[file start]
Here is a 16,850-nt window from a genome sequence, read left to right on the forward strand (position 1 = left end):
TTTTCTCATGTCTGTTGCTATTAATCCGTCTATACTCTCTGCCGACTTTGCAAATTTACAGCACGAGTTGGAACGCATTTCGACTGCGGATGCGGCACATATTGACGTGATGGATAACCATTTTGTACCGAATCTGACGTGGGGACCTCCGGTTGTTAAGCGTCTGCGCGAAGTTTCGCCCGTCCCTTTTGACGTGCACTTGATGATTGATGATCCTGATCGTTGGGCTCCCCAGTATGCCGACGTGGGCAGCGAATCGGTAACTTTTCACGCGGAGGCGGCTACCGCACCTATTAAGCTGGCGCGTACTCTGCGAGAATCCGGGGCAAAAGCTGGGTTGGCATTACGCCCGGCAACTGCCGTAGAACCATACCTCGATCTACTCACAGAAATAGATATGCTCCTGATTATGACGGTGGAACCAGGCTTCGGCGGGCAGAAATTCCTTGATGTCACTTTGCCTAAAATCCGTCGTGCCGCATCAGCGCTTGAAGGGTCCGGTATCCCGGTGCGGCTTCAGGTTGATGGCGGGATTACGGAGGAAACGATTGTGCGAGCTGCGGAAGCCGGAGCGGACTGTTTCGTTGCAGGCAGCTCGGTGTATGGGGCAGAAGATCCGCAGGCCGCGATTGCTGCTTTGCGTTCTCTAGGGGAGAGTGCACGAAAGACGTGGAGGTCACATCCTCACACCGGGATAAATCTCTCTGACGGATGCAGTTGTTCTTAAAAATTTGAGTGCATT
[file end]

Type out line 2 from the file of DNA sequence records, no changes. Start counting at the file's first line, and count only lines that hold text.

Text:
TTTTCTCATGTCTGTTGCTATTAATCCGTCTATACTCTCTGCCGACTTTGCAAATTTACAGCACGAGTTGGAACGCATTTCGACTGCGGATGCGGCACATATTGACGTGATGGATAACCATTTTGTACCGAATCTGACGTGGGGACCTCCGGTTGTTAAGCGTCTGCGCGAAGTTTCGCCCGTCCCTTTTGACGTGCACTTGATGATTGATGATCCTGATCGTTGGGCTCCCCAGTATGCCGACGTGGGCAGCGAATCGGTAACTTTTCACGCGGAGGCGGCTACCGCACCTATTAAGCTGGCGCGTACTCTGCGAGAATCCGGGGCAAAAGCTGGGTTGGCATTACGCCCGGCAACTGCCGTAGAACCATACCTCGATCTACTCACAGAAATAGATATGCTCCTGATTATGACGGTGGAACCAGGCTTCGGCGGGCAGAAATTCCTTGATGTCACTTTGCCTAAAATCCGTCGTGCCGCATCAGCGCTTGAAGGGTCCGGTATCCCGGTGCGGCTTCAGGTTGATGGCGGGATTACGGAGGAAACGATTGTGCGAGCTGCGGAAGCCGGAGCGGACTGTTTCGTTGCAGGCAGCTCGGTGTATGGGGCAGAAGATCCGCAGGCCGCGATTGCTGCTTTGCGTTCTCTAGGGGAGAGTGCACGAAAGACGTGGAGGTCACATCCTCACACCGGGATAAATCTCTCTGACGGATGCAGTTGTTCTTAAAAATTTGAGTGCATT